# If temperatures reach second threshold then send email      #
# Store temperatures to log file                              #
#                                                             #

import time
import smbus  # lets us access the i2c bus
from Adafruit_LED_Backpack import SevenSegment # used to control 7-segment display
import RPi.GPIO as GPIO  # used to read/write to GPIO pins
import datetime
import smtplib  #used to send email
from email.mime.text import MIMEText  #used to compose email

CAB_1_TEMP = 0x48 # I2C address for Cab 1 temp sensor
CAB_2_TEMP = 0x49 # I2C address for Cab 2 temp sensor
BASEMENT_TEMP = 0x4B # I2C address for basement temp sensor
DISPLAY = 0x70 # I2C address for 7-seg display
BUS_NUM = 1 # 1 is the I2C bus (board pins 3 and 5)
PAUSE_TIME = 3 # the number of seconds to pause on each display
FAN1_PIN = 13 # GPIO Pin to control fan relay for Cab 1
FAN2_PIN = 19 # GPIO Pin to control fan relay for Cab 2
FAN_THRESHOLD = 90 # the temperature threshold (F) for turning on fans
EMAIL_THRESHOLD = 95 # the temperature threshold (F) for sending an email
GMAIL_USER = '' # email account used to send email
GMAIL_PASS = 'yourpassword' # password for email account used to send email
SEND_TO = ',' # email recipient for alerts
# FAN_THRESHOLD = 50 # Uncomment this line to test the fans
# EMAIL_THRESHOLD = 50 # Uncomment this line to test the email

def CtoF( Ctemp ):
        return((Ctemp*9.0/5.0)+32) # this line converts the Celcius temperature passed
                                   # to the funtion to Fahrenheit and returns it.

def GET_TEMPS():
        global Ftemp1
        global Ftemp2
        global FtempB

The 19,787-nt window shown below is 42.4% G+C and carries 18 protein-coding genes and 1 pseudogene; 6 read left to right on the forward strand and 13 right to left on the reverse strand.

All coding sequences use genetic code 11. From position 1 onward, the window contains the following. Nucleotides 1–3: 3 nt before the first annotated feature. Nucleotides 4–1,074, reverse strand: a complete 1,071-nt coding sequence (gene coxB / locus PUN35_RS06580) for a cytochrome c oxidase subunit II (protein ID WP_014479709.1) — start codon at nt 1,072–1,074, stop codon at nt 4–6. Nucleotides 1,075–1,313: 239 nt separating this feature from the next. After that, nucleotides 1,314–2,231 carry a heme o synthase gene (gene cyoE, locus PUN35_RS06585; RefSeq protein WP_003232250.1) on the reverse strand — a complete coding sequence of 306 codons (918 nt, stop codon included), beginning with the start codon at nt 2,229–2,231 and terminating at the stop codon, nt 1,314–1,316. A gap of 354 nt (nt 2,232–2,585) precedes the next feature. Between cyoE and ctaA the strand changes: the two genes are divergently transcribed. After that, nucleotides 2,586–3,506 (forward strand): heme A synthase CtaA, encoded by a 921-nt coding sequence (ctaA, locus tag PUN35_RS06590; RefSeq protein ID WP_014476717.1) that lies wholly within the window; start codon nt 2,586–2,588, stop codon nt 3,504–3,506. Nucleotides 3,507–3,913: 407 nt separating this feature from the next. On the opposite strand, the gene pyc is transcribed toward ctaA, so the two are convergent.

# below is an example of how to read data from an I2C bus
 # where "bus" has already been defined in the main program
 # using "bus = smbus.SMBus(BUS_NUM)".  This will return 1 byte.
        Ctemp1 = bus.read_byte(CAB_1_TEMP)
        Ctemp2 = bus.read_byte(CAB_2_TEMP)
        CtempB = bus.read_byte(BASEMENT_TEMP)

 # the lines below use the CtoF() Function defined above to 
 # convert Celcius to Fahrenheit
        Ftemp1 = CtoF(Ctemp1)
        Ftemp2 = CtoF(Ctemp2)
        FtempB = CtoF(CtempB)

        # the below is just for troubleshooting
        print ('The follwoing temperatures have been read')
        print '%d, %d, and %d' % (Ftemp1, Ftemp2, FtempB)

def FAN_CHECK():  # This function compares cabinet temps to
                  # thresholds and turns the fan on or off.
        global FAN1_RUNNING
        global FAN2_RUNNING

        if FAN1_RUNNING:
                if Ftemp1 < (FAN_THRESHOLD - 3):
                        GPIO.output(FAN1_PIN, 1)
                        FAN1_RUNNING = False
                if Ftemp1 > FAN_THRESHOLD:
                        GPIO.output(FAN1_PIN, 0)
                        FAN1_RUNNING = True

        if FAN2_RUNNING:
                if Ftemp2 < (FAN_THRESHOLD - 3):
                        GPIO.output (FAN2_PIN, 1)
                        FAN2_RUNNING = False
                if Ftemp2 > FAN_THRESHOLD:
                        GPIO.output (FAN2_PIN, 0)
                        FAN2_TIMER_RUNNING = True

        print ('fan check') # for troubleshooting only

def DISPLAY_TEMP( temp, cab_num ): # in this function we will write data
                                   # to the I2C Backpack 7-segment display
                                   # The value for "display" has already been
                                   # set in the main program to refer to the
                                   # bus and address for the 7-seg display

        display.clear() # This clears the display.  If this is not done, any
                        # data that is not overwritten will remain. The display
                        # will not actually clear until .write_display() is called

        display.set_colon(False) # This uses a boolean value to specify if the
                                 # colon is displayed, as in a digital clock

        display.print_hex(cab_num) # This is how you display a hex number on
                                   # the display

        display.write_display() # Once whatever is going to be displayed is set